Ashaka Cement tops losers’ chart, sheds 9.96%


Updated Tue, 30 Dec 2014 10:12:26 GMT

Cement Maker, Ashaka Cement, fell short of investors’ expectation this Yuletide after shaving N2.45 or 9.96 per cent in three trading days.

According to the weekly report issued by the Nigerian Stock Exchange (NSE) for the week ended December 24,2014, the share price  which opened trading for the week at N24.60 dropped to N22.15.

This decline was coming barely few weeks after Lafarge Africa got approval from Nigeria’s Securities and Exchange Commission (SEC) to acquire additional 41.39 per cent minority stakes in Ashaka Cement from the 58.6 per cent, which it had previously in the company.

More so, the company was reported to have witnessed incessant attacks from the notorious Boko Haram insurgents at its plants, raising concerns among stakeholders of the security of their investment.

Again in the preceding week, the stock was enlisted among the companies that may be exiting the list of 30 highly capitalized equities listed on the Nigerian bourse (NSE 30 Index).

Analysts are of the view that these speculations and reactions may have impacted negatively on the appetite of investors for the stock, which resulted in the decline.

According to Mr Tony Mordi, a Senior Stockbroker with APT Securities, “The compulsory tender offer and acquisition doesn’t really mean anything. The question is: who owns Ashaka Cement? Lafarge Africa still has controlling stakes in Ashaka Cement.”

“What is happening to them could be mere market reaction. Normally, the price of the stock is supposed to appreciate, if you compare it to what happens to other companies that undertook similar exercise. For instance, what happened between Flour Mills and Bag-co, where the share price of BagCo appreciated following the announcement of the acquisition exercise? The insecurity issue at the plant in Gombe might also be contributory,” he continued.

Reacting, the chairman of the Progressive Shareholders’ Association, Boniface Okezie also pointed the issue of insurgence at the plant in Gombe as a major concern to investors/stakeholders who are jittery that it might impact negatively on the earnings of the company, thereby affecting their financials subsequently.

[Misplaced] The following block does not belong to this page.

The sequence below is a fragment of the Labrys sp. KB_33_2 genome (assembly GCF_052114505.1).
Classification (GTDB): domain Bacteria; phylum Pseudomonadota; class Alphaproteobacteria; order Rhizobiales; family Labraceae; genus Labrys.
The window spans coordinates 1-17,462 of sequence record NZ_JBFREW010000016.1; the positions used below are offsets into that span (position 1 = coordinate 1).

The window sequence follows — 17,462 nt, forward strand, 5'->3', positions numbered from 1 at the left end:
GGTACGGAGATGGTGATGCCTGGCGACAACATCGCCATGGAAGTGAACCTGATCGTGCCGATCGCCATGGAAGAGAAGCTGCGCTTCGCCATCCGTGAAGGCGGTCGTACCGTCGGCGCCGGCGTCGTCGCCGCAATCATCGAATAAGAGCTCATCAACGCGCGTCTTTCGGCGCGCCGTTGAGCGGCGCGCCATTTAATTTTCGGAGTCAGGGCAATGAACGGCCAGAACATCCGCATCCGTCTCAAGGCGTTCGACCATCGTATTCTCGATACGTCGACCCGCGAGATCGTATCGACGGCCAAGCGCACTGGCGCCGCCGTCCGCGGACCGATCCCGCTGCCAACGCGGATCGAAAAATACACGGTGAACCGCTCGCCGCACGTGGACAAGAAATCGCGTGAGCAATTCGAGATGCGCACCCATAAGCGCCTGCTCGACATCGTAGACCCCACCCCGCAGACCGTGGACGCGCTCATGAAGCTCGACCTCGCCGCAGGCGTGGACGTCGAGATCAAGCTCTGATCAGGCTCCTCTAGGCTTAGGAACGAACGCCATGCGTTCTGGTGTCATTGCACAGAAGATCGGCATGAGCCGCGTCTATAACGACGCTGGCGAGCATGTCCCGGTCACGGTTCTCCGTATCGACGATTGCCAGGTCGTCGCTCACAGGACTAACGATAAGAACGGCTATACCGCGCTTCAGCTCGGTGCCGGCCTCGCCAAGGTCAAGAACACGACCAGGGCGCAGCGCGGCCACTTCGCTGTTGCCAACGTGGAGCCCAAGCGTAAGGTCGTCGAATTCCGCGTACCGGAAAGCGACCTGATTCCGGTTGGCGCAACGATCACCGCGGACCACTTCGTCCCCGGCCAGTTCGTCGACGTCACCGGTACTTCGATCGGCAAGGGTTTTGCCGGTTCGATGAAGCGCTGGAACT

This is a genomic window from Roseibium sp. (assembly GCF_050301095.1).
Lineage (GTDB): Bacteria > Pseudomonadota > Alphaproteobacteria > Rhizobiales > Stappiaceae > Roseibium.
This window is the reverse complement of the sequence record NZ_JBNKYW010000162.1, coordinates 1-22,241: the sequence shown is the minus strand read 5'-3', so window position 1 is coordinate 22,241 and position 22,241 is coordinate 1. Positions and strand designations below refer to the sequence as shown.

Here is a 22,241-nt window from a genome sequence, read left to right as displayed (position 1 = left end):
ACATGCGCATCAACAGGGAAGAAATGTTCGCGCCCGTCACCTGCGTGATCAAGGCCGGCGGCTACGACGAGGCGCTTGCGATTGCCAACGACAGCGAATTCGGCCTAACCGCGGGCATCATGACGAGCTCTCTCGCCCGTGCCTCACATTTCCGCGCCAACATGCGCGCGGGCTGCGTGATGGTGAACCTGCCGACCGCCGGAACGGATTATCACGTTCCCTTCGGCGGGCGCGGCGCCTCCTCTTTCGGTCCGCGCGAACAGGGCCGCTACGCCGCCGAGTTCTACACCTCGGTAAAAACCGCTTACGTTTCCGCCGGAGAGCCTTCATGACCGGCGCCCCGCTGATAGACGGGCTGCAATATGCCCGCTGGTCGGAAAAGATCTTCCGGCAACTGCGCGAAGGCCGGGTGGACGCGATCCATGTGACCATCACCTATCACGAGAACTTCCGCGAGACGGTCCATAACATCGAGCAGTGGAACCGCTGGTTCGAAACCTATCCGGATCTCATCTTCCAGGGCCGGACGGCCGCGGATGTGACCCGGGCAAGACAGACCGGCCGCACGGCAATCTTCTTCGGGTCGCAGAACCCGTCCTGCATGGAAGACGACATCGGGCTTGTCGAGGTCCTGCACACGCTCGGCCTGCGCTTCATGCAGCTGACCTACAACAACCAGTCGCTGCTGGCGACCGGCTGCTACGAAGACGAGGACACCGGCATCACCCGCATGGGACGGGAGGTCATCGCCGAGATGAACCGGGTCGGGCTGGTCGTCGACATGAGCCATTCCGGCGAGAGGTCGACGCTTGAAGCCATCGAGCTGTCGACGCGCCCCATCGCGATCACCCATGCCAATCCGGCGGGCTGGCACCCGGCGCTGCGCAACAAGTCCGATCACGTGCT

“The insecurity may obstruct production activities thereby impacting on the earnings of the companies, some shareholders may be considering the implication of that on their books,” he stated.

However, he said that the acquisition of Ashaka Cement by Lafarge would enable the company strengthen its position in the African continent as well as avail Nigerians the opportunity of earning more shares in Lafarge Africa.

Another reason he posited was that there is a likelihood that Ashaka Cement may cease to exist as an independent company listed on the Exchange, thus market players might be dumping the shares for other stocks.

He said: “People already know what they are going to get in Lafarge. They are looking at how much will acrue to them in terms of dividends and share appreciation if they remain in Ashaka compared to Lafarge. A lot of shareholders are selling-off. Ashaka may end up not existing.”

A peep at key indicators of company on the NSE shows that the  Earnings per share (EPS), which is the portion of the company’s distributable profit which is allocated to each outstanding equity share (common share), closed at 80 kobo, shedding 11 kobo from the 91 kobo that was recorded in the preceding week, which is quite low compared to its peers in the industry.

Earnings per share is a very good indicator of the profitability of any organization.